Grounds of divorce

Filed under : Family Law

Working as a Family lawyer with a knowledge of English and Spanish laws and procedures one thing that stands out is the concept of no-fault divorce. Spain in line with many countries in Europe introduced no-fault divorce some years ago. After three months of marriage either party can apply to the courts in Spain to get a divorce without having to allege any grounds.

In England & Wales as well as in Scotland and Northern Ireland a reason must be given. In English law there are five grounds, 5 years separation; 2 years separation; adultery; desertion and unreasonable behaviour. In addition to proving one of the 5 grounds it must be shown that the marriage has broken down irretrievably.

The most frequently stated ground when getting a divorce in England is unreasonable behaviour. The test for this is partly objective – in that it must be proved as a fact – and partly subjective in that it must show that this particular spouse could not live with the behaviour in question. Having read a great deal of case law over the years I thought I had considered most possible scenarios. For example, a husband’s obsession with DIY and failure to complete projects in the family home led to the wife alleging and proving unreasonable behaviour that she could not live with.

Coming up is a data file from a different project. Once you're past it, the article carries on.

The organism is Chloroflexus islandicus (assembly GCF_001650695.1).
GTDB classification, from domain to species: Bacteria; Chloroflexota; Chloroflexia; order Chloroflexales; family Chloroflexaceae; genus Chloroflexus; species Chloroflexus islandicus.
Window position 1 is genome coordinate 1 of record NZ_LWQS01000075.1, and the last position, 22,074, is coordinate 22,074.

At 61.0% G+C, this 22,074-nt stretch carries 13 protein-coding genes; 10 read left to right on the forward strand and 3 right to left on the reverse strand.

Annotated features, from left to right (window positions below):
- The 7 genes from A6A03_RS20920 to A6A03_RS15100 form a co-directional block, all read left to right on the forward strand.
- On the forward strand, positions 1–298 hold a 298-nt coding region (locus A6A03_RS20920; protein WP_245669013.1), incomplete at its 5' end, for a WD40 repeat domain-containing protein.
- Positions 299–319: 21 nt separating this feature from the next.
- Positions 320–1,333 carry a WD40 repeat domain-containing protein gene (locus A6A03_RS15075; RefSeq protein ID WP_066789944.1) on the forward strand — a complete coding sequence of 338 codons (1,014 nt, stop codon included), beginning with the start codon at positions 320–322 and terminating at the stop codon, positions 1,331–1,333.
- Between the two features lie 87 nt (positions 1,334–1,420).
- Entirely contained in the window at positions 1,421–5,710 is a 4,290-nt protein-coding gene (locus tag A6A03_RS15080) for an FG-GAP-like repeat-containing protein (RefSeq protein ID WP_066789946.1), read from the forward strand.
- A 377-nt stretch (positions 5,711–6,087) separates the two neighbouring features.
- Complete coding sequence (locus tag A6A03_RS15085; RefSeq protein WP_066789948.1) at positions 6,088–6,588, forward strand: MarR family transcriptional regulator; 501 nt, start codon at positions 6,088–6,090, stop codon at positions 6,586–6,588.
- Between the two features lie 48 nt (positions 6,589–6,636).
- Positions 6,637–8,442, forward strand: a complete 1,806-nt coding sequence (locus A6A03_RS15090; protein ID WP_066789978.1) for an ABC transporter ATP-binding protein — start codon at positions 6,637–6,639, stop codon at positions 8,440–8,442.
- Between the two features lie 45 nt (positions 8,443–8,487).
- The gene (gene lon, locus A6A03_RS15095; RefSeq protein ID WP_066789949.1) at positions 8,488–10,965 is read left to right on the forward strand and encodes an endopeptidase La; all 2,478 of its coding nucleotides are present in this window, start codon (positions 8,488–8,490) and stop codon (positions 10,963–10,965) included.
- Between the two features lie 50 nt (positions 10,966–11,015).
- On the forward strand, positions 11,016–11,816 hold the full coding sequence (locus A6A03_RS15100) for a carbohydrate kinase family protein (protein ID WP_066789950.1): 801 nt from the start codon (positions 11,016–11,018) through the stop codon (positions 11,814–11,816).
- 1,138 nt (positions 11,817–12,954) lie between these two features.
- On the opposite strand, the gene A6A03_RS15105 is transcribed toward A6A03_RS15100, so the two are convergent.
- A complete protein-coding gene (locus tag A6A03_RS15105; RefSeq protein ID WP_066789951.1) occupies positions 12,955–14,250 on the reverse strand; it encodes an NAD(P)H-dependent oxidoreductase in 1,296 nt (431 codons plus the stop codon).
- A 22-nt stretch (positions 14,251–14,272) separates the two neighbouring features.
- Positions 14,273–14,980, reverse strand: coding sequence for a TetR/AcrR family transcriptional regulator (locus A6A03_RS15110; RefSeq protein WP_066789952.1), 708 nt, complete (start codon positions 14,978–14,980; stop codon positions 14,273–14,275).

However, having just read the 24 pages of transcript and the decision in Owens v Owens (2017) EWCA Civ.182 I can only agree with the statement made as long ago as 1906 by Sir Gorrell Barnes P who attacked this aspect of law saying that matrimonial law in England is “full of inconsistencies, anomalies, and inequalities amounting almost to absurdities; ….”. The case of Owens hit the front pages when a wife was refused a divorce by the Judge based on the evidence that was presented in court.

A detailed reading unveils disagreements over a present bought at an airport in Mexico; a restaurant meal with a friend and a pub dinner where the husband claimed he was merely too tired to talk to his wife having worked in the garden for the day. As Lady Justice Hallett stated in judgement … “what may be regarded as trivial disagreements in a happy marriage could be salt in the wound of an unhappy marriage.” Or perhaps more lyrically put by Tolstoy in Anna Karenina “All happy families are alike; each unhappy family is unhappy in its own way.”

Sandra Wrightson – Partner at De Cotta Law. For more information on getting a divorce in England or in Spain contact us on 952 527014 or on info@decottalaw.net